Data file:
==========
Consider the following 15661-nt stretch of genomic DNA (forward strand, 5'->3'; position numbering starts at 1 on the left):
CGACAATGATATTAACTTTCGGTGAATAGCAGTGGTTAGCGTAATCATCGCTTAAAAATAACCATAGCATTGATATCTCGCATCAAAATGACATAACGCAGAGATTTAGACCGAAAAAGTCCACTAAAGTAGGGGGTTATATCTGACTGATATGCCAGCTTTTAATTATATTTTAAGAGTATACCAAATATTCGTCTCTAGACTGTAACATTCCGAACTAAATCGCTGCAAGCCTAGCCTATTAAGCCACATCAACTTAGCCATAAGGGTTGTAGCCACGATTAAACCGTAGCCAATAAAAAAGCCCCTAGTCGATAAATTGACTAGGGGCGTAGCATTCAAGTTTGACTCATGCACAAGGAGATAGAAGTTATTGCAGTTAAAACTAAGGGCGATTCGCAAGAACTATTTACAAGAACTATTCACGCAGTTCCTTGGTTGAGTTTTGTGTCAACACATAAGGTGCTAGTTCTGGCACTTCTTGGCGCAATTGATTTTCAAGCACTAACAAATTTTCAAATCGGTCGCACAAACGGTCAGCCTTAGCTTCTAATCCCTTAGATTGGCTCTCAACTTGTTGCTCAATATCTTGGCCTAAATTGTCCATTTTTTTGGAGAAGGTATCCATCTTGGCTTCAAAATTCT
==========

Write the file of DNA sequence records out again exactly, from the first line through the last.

Consider the following 15661-nt stretch of genomic DNA (forward strand, 5'->3'; position numbering starts at 1 on the left):
CGACAATGATATTAACTTTCGGTGAATAGCAGTGGTTAGCGTAATCATCGCTTAAAAATAACCATAGCATTGATATCTCGCATCAAAATGACATAACGCAGAGATTTAGACCGAAAAAGTCCACTAAAGTAGGGGGTTATATCTGACTGATATGCCAGCTTTTAATTATATTTTAAGAGTATACCAAATATTCGTCTCTAGACTGTAACATTCCGAACTAAATCGCTGCAAGCCTAGCCTATTAAGCCACATCAACTTAGCCATAAGGGTTGTAGCCACGATTAAACCGTAGCCAATAAAAAAGCCCCTAGTCGATAAATTGACTAGGGGCGTAGCATTCAAGTTTGACTCATGCACAAGGAGATAGAAGTTATTGCAGTTAAAACTAAGGGCGATTCGCAAGAACTATTTACAAGAACTATTCACGCAGTTCCTTGGTTGAGTTTTGTGTCAACACATAAGGTGCTAGTTCTGGCACTTCTTGGCGCAATTGATTTTCAAGCACTAACAAATTTTCAAATCGGTCGCACAAACGGTCAGCCTTAGCTTCTAATCCCTTAGATTGGCTCTCAACTTGTTGCTCAATATCTTGGCCTAAATTGTCCATTTTTTTGGAGAAGGTATCCATCTTGGCTTCAAAATTCT